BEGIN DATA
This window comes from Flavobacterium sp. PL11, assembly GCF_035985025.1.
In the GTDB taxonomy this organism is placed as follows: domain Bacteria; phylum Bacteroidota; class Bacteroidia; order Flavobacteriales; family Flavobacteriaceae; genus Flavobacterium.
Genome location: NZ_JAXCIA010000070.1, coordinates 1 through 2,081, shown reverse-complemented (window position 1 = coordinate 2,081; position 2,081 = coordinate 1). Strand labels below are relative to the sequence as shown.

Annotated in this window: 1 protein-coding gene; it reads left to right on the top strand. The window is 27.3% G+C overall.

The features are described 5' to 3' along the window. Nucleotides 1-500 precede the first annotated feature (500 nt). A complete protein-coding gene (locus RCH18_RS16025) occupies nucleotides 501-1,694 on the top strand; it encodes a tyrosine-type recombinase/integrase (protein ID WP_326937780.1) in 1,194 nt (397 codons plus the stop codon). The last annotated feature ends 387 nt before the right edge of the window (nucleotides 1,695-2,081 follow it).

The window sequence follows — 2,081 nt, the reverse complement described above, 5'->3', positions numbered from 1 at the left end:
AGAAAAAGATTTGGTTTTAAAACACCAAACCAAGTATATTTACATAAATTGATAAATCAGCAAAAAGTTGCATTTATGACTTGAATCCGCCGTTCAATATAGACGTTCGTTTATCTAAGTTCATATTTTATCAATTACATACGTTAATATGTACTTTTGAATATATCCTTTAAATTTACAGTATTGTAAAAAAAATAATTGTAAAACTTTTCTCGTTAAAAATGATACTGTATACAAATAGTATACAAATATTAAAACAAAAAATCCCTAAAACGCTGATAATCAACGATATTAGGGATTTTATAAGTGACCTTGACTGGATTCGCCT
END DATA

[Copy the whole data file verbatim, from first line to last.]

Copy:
This window comes from Flavobacterium sp. PL11, assembly GCF_035985025.1.
In the GTDB taxonomy this organism is placed as follows: domain Bacteria; phylum Bacteroidota; class Bacteroidia; order Flavobacteriales; family Flavobacteriaceae; genus Flavobacterium.
Genome location: NZ_JAXCIA010000070.1, coordinates 1 through 2,081, shown reverse-complemented (window position 1 = coordinate 2,081; position 2,081 = coordinate 1). Strand labels below are relative to the sequence as shown.

Annotated in this window: 1 protein-coding gene; it reads left to right on the top strand. The window is 27.3% G+C overall.

The features are described 5' to 3' along the window. Nucleotides 1-500 precede the first annotated feature (500 nt). A complete protein-coding gene (locus RCH18_RS16025) occupies nucleotides 501-1,694 on the top strand; it encodes a tyrosine-type recombinase/integrase (protein ID WP_326937780.1) in 1,194 nt (397 codons plus the stop codon). The last annotated feature ends 387 nt before the right edge of the window (nucleotides 1,695-2,081 follow it).

The window sequence follows — 2,081 nt, the reverse complement described above, 5'->3', positions numbered from 1 at the left end:
AGAAAAAGATTTGGTTTTAAAACACCAAACCAAGTATATTTACATAAATTGATAAATCAGCAAAAAGTTGCATTTATGACTTGAATCCGCCGTTCAATATAGACGTTCGTTTATCTAAGTTCATATTTTATCAATTACATACGTTAATATGTACTTTTGAATATATCCTTTAAATTTACAGTATTGTAAAAAAAATAATTGTAAAACTTTTCTCGTTAAAAATGATACTGTATACAAATAGTATACAAATATTAAAACAAAAAATCCCTAAAACGCTGATAATCAACGATATTAGGGATTTTATAAGTGACCTTGACTGGATTCGCCT